ENDOGENOUS OPIOID MODULATION OF HUMAN PANCREATIC CANCER

Project: Research project

Project Details

Description

Pancreatic cancer is the 4th leading cause of cancer-related deaths in
the U.S. Little is known about the origin, pathogenesis, or treatment of
this neoplasia. The opioid growth factor (OGF), [Met5]-enkephalin, is a
native inhibitory peptide that is particularly targeted to cell
proliferative events. The repressive activity of OGF on cell growth is
mediated by the zeta opioid receptor. CCF is a negative growth factor in
pancreatic cancer both in vitro and in vivo, Blockade of OGF action by
the potent opioid antagonist naltrexone increases pancreatic cancer cell
proliferation, indicating the tonic activity of OGF. Both OGF and zeta
receptor are in pancreatic tumor cells. This grant hypothesizes that a
native opioid peptide inhibits the growth of human pancreatic cancer, and
does so through a unique opioid receptor. To test this hypothesis, we
propose to: (l) Examine the cellular mechanisms of endogenous opioid
action on human pancreatic tumor cell function, including DNA synthesis
and the cell cycle. (2) Investigate the autocrine production of the
opioid peptide related to growth of human pancreatic cancer. (3) Define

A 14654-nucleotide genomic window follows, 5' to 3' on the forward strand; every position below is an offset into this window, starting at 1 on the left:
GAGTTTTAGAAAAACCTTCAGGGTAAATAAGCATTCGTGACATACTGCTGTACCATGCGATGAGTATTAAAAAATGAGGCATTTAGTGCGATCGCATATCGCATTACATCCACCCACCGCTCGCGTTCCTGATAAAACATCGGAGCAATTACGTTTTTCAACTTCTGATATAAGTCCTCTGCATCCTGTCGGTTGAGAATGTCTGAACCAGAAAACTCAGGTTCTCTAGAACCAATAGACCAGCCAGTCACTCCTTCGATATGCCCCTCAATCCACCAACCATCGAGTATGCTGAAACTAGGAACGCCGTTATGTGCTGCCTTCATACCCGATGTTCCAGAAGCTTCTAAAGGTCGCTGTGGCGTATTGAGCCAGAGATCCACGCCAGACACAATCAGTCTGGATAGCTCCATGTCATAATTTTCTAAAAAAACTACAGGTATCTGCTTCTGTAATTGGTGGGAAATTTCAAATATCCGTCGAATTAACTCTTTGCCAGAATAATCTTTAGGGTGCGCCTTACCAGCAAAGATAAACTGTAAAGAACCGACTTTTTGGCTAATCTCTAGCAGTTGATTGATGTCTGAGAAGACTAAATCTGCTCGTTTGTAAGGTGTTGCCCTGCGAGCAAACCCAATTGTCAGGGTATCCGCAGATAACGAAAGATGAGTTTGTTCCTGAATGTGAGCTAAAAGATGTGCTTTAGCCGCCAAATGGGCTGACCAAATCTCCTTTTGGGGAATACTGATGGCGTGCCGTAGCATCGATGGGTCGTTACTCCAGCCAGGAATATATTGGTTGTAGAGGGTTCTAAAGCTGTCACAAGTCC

the regulatory properties of opioid peptide-receptor interaction with
respect to human pancreatic cancer cells. (4) Clone and sequence the
zeta opioid receptor in human pancreatic neoplasia, and elucidate the
function of this receptor using overexpression studies. (5) Learn about
the mechanisms of endogenous opioid activity with regard to the incidence
and growth of human pancreatic tumors from xenografts in nude mice. These
studies will contribute to comprehending the biology of human cancer, and
may provide clues to strategies for the treatment of pancreatic
neoplasia. Information derived from the proposed investigation would be
the first to identify a natural inhibitory substance and its receptor
that serve to regulate pancreatic cancer. This research is part of a
long-range program in cellular and molecular oncology which seeks to
define the fundamental principles underlying pancreatic cancer in humans.
StatusFinished
Effective start/end date12/23/9611/30/97

Funding

  • National Cancer Institute

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